Apple's stock had another bad day Thursday.
The tech giant's shares were briefly down nearly 3 percent, falling below $90 for the first time since June 26, 2014. They were also the biggest drag on the Dow Jones industrial average.
The move on Apple shares "shows that Apple's in a lull. The question is: Is it a permanent lull, or is it just temporary until they figure out the next big thing?" Steven Milunovich, an analyst at UBS, told CNBC's "Fast Money: Halftime" on Thursday.
"Technically, we've taken out recent lows and there is a concern that [CEO] may have lost a handle on near-term demand and certainly, nobody believes the iPhone 7 is going to have tremendously new features that makes everybody go out and want to buy a new phone," he added.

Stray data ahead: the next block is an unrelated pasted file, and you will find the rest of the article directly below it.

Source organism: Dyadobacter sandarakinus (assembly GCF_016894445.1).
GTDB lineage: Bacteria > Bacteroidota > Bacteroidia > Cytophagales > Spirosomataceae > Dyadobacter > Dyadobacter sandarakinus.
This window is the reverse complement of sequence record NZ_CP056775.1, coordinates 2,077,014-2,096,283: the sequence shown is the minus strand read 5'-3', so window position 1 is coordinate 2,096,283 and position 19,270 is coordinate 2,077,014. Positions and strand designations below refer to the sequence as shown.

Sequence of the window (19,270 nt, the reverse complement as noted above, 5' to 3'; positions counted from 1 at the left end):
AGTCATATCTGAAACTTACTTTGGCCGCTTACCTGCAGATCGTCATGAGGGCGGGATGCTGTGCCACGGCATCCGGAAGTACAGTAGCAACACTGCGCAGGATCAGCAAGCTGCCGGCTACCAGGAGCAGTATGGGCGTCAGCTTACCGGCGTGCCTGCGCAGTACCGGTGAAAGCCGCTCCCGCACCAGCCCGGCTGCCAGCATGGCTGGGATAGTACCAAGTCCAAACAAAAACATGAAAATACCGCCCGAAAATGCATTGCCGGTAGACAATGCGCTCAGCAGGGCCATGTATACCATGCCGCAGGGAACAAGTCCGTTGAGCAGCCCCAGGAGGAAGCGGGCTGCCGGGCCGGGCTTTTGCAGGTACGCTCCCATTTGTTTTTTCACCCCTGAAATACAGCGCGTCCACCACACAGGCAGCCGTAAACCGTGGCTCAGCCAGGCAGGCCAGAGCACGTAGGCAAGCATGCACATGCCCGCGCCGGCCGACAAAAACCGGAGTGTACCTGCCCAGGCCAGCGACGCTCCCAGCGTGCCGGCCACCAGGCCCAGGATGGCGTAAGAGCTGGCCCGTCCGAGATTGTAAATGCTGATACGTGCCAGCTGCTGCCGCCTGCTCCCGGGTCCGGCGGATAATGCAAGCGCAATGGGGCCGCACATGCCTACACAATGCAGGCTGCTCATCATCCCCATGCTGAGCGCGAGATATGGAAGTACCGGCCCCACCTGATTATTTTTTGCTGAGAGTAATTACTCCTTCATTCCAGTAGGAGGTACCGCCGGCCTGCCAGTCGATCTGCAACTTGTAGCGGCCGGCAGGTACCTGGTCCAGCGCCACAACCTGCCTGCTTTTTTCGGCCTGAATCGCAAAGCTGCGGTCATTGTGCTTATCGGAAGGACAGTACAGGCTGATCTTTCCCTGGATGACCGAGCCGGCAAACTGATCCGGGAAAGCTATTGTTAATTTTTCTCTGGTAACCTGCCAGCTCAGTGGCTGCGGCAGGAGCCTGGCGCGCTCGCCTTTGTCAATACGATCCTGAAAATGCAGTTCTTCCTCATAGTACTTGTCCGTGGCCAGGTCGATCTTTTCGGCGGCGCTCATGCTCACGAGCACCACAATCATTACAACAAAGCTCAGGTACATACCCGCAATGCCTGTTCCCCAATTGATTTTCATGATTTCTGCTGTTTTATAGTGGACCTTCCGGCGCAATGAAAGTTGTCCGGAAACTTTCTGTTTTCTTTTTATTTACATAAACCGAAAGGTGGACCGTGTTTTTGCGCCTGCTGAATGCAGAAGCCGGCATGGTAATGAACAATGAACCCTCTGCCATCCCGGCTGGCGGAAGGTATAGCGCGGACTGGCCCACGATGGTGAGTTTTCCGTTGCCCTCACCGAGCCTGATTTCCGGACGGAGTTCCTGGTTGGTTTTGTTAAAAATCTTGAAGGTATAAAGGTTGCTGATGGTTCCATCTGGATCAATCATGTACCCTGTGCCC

The company's shares have been under pressure recently by iPhone demand concerns. On Wednesday morning, the Asian Nikkei Review, citing sources familiar with the matter, reported that Taiwan's tech suppliers will get far fewer orders from Apple in the second half of the year compared to last year.
That said, Brian White, an analyst at Drexel Hamilton, said investors should stay the course.
"Generally, when you get a non-S series, demand is better. We went up against hugely impossible comps ... and that was very negative for iPhone shipments in fiscal 2016. I think a lot of the people that upgraded to the bigger iPhone ... are going to come back for the iPhone 7. They did it with the 6; that's when they upgraded," he told "Power Lunch" on Thursday. "They passed on the iPhone 6S, and I think they'll come back for the iPhone 7.
Apple did not immediately respond to CNBC's request for comment.
Over the past six months, Apple shares have fallen almost 22 percent.
AAPL in past 6 months